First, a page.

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How much land does APR hope to own and control? American Prairie Reserve’s conservation model calls for acquiring and managing approximately 500,000 acres of private land, which will connect to roughly 3 million acres of existing public land. That existing land includes the 1.1 million acre Charles M. Russell National Wildlife Refuge managed by the U.S. Fish and Wildlife Service, the 375,000 acres of public land protected within the Upper Missouri River Breaks National Monument, and a high density of additional public lands surrounding the region managed by the Bureau of Land Management and the State of Montana. It’s important to note that APR is not seeking to control or manage that existing public land. About 80 percent of the land included in our vision is already public, it will remain public and continue to be managed by the agencies named above. APR will only privately own about 20 percent of the land. When APR reaches their land ownership and land leased goals 86 percent of the land in the seven counties where APR plans to buy land WILL NOT be owned or leased by APR.
How many buffalo will APR own/manage and what are their plans for control? The current size of our bison herd is approximately 850 animals. Our long-term plan calls for having thousands of bison on the landscape, but we are decades away from that becoming reality. We have an extensive, peer-reviewed bison management plan: https://www.americanprairie.org/sites/default/files/APR_BisonPlan_ES_062018.pdf
One way APR controls the bison herd population is through donations to other conservation bison herds. This reflects in part APR’s desire to make a positive contribution to bison restoration efforts across the country. We have donated bison to conservation herds on the Fort Niobrara National Wildlife Refuge in Nebraska and the Rocky Mountain Arsenal National Wildlife Refuge in Colorado, as well as the Fort Peck Indian Reservation, Ft. Belknap Indian Reservation, Blackfeet Reservation, Rosebud Sioux tribe in SD, Colorado State University, the United States Department of Agriculture and the Bronx Zoo. In 2014, two female bison calves from the APR herd became national ambassadors at the Smithsonian’s National Zoo in D.C.
We don’t currently sell bison calves (nor have we in the past), but for the past three years have used a harvest as a way to help manage the population and see it as a long-term tool. Bison harvests will help maintain the health and sustainability of our bison population in a variety of ways. To mimic natural predation, hunters are only be allowed to take a specific age class of bison, generally in the range of two-years old or under, which, along with the aged and less fit, are the animals most commonly taken when predators are present in sufficient numbers.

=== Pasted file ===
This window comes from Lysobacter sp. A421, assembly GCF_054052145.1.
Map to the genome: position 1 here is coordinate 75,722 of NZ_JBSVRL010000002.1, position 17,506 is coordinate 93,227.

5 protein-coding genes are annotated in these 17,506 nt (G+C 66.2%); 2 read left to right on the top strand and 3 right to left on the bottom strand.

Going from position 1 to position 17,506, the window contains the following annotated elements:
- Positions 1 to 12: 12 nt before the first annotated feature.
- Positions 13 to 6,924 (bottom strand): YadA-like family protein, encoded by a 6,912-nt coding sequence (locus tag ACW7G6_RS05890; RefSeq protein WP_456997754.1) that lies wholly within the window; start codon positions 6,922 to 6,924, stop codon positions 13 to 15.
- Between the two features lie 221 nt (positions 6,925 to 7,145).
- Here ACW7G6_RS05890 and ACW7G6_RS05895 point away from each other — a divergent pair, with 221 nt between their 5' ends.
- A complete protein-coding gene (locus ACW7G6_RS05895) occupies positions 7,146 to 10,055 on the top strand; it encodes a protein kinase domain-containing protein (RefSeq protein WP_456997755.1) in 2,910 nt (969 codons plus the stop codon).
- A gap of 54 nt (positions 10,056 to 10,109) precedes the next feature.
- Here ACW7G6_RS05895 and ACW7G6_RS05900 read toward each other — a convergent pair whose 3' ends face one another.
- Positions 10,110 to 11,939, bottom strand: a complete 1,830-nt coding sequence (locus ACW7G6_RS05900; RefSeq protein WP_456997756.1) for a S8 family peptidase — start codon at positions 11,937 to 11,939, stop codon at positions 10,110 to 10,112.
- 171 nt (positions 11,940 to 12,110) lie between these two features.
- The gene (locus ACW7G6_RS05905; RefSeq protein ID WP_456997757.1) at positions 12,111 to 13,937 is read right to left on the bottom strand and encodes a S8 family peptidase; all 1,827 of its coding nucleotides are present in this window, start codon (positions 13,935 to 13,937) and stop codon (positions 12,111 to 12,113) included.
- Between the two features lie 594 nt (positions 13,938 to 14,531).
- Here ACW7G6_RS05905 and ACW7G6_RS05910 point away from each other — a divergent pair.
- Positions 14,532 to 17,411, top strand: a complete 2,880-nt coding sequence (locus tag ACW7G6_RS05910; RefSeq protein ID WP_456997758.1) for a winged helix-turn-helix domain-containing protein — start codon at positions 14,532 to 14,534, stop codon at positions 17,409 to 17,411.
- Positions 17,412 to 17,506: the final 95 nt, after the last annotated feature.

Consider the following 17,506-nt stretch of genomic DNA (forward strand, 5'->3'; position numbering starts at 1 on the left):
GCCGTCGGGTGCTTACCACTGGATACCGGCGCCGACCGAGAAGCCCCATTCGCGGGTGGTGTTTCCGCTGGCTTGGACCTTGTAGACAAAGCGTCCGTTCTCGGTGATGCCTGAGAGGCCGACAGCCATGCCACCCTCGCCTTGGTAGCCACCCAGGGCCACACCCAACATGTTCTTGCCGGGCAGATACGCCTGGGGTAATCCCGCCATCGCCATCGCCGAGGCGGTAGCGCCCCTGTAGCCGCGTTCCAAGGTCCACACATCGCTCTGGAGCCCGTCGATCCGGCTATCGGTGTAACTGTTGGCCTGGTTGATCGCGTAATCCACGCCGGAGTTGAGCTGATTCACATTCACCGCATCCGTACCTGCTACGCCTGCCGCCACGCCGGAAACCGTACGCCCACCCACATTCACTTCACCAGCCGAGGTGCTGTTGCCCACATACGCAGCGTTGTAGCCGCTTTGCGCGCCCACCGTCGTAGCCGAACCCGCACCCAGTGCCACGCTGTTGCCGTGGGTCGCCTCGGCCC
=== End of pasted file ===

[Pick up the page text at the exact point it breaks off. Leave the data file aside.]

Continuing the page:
What is the plan for if buffalo escape from the APR land? Livestock of all kinds sometimes go where they aren’t supposed to go. On occasion, a bison will get out. Similarly, we have had cattle in our bison pastures. When a bison escapes, our Reserve staff respond rapidly to get the animal back into its pasture. APR is responsible for damages or injuries caused by an escaped bison. In the 13 years we have had bison we have had no damages or injuries reported other than to fences, which APR repaired. Typically, those who live and work in rural agriculture areas understand this and are not concerned, as long as the livestock owner is responsive and deals with the situation in a reasonable amount of time, which APR does.
What is APR doing to mitigate the concerns of residents and ranchers in the local communities adjacent to APR? APR has offered numerous times to sit with folks and discuss concerns, especially with elected officials and the most vocal group United Property Owners of Montana (UPOM). While some have been willing to meet and have an honest conversation, we have been told more than once by other critics there is no need to meet. APR holds open houses, public presentations, etc. and ensures neighbors are invited and will continue to do so. We are available and willing to meet, to show people our operation, and would love an invitation to do so. Our employees make it a point to engage with neighbors and to be available to answer questions. We share the contact information of our local employees with local neighbors so they can reach us at any time.